Lupe’s career renaissance happened almost on accident: She was in the studio with her husband and manager Evan Seinfeld (formerly the bassist and vocalist of Biohazard), recording an album for his new project,Attika 7. The album’s executive producer MUDROCK (Avenged Sevenfold, Godsmack) is a huge K-Pop fan, so for two months Lupe watched him alternate between working on a metal album and “going to his laptop to watch K-Pop videos…it was just really funny because we watched Girls Generation and 2NE1, and when I saw that, I fell in love with those videos, because the production value was so high and slick. The music was so fun and had so much attitude that I decided to create my own project like that.” She began working with a number of producers and songwriters in LA, where she learned Pro Tools and how to work studio equipment. She formed The Ex-Girlfriends with other LA-based musicians and friends, and they recorded an album together and put out two videos that garnered millions of views on YouTube. The positive reception led to a headlining spot on Rob Zombie’s Great American Nightmare tour. “From all the stuff I learned from all the people I was working with, I started producing my own stuff.” Less than a year and a half after forming The Ex-Girlfriends, Lupe decided to pursue music on her own.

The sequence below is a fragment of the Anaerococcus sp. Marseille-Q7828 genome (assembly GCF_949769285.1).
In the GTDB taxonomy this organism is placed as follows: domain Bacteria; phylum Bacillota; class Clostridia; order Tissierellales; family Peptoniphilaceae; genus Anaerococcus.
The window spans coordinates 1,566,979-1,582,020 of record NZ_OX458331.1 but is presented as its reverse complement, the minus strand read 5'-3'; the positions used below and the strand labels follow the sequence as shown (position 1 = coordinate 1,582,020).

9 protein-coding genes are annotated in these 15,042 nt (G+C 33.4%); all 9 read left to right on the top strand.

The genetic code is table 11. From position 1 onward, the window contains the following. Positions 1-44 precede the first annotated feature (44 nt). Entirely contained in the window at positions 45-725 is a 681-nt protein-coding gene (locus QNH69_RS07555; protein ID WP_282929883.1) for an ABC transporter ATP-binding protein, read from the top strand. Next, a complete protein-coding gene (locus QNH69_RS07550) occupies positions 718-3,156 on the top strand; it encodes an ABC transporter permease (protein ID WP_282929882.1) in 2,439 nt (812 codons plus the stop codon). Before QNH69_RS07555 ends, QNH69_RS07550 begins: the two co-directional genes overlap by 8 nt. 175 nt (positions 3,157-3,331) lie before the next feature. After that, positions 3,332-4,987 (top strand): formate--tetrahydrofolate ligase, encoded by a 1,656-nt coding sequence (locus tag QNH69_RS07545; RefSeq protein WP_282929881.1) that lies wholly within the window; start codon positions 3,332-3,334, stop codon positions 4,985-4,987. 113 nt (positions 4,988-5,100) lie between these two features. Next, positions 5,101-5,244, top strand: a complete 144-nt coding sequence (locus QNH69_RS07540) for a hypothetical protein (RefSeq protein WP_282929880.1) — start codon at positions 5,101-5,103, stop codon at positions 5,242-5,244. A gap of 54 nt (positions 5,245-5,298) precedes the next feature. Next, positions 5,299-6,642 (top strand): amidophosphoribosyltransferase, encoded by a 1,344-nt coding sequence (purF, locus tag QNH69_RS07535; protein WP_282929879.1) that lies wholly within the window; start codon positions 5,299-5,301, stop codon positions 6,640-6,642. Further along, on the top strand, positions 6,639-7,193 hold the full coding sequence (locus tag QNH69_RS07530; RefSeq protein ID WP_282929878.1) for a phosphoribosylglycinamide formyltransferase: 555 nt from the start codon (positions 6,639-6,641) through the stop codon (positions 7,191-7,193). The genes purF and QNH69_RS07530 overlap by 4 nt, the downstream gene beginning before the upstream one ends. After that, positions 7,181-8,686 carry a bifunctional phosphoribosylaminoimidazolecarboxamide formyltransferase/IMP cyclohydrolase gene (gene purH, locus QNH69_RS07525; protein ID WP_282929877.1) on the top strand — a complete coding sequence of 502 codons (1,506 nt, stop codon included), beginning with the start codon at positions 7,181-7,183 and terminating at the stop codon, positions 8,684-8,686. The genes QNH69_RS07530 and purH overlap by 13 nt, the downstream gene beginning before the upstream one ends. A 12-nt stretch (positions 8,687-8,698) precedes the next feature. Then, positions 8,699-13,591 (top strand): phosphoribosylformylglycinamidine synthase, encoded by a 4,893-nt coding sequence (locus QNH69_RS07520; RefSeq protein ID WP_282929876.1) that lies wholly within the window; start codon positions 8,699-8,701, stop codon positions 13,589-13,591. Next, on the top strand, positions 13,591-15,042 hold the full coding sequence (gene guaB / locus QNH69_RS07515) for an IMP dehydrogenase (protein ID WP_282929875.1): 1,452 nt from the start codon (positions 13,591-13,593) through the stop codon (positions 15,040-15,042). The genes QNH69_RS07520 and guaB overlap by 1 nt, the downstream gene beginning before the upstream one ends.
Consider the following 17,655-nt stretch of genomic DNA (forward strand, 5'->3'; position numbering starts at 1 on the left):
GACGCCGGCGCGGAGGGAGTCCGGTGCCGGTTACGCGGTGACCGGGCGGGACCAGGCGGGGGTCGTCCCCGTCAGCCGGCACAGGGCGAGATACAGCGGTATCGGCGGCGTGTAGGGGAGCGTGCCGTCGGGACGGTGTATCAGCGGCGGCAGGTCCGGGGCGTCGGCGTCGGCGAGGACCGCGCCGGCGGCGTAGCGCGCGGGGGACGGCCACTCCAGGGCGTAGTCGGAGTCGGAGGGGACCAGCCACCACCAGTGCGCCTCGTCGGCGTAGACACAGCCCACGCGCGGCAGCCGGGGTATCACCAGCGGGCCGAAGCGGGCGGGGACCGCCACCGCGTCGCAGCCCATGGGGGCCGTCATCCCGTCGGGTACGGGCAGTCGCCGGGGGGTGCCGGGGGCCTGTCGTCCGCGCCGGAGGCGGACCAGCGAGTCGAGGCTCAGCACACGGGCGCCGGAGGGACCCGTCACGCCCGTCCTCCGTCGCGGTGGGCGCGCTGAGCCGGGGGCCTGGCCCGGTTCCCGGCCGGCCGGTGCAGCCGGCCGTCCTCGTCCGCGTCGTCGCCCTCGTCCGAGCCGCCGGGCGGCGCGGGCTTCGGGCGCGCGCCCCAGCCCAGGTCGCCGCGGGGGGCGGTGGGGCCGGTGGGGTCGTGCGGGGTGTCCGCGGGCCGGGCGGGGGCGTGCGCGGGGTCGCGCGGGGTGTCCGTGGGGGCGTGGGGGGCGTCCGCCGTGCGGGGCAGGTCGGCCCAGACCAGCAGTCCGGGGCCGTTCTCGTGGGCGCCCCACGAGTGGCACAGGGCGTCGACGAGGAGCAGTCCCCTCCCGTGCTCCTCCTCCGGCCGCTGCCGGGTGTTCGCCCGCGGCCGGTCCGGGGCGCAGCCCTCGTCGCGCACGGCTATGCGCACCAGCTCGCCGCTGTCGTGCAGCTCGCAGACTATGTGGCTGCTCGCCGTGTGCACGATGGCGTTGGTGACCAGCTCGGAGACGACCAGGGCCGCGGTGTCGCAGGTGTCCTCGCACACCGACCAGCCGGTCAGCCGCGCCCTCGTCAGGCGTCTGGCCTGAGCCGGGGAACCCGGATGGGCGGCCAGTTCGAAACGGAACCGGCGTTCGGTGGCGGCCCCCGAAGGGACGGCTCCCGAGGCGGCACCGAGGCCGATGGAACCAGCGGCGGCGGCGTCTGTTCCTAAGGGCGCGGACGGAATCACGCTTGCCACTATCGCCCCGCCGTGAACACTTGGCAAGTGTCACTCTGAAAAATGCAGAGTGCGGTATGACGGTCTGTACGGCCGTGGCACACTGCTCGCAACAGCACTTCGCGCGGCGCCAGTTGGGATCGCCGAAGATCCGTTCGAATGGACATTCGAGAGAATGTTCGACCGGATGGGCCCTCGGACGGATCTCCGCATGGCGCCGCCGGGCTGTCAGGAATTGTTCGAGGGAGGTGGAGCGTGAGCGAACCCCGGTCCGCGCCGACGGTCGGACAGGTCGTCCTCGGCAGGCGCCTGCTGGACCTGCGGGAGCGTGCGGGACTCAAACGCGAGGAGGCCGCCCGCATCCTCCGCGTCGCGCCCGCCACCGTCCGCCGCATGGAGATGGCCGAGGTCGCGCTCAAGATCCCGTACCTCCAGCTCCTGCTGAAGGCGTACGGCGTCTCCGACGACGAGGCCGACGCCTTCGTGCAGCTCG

Her stint in The Ex-Girlfriends, as brief as it was, was part of a lifelong dream. “Music has always been my passion, like since I was a little kid. I used to try and make songs with my friends, and it didn’t work out that well at that time,” she reflects. “But I experimented, and four years ago I really tried to start doing it seriously, and focus one hundred percent of my time to it.” Now she samples other vocalists, including a gospel church singer from Compton. She also practices DJing every day, having hooked up Evan’s PA equipment to a pair of CDJs in their LA home. She cites Fedde Le Grand, Junior Sanchez, and Erick Morillo as major influences. She also wants to respect her roots—”I want to have an organic sound, with Latin undertones.” Earlier, Lupe mentions Celia Cruz and Grupo Niche as idols growing up. “I would say that my sound is really funky, and I like taking stuff from the past and putting it in a modern sound…but my sound is definitely deeper.”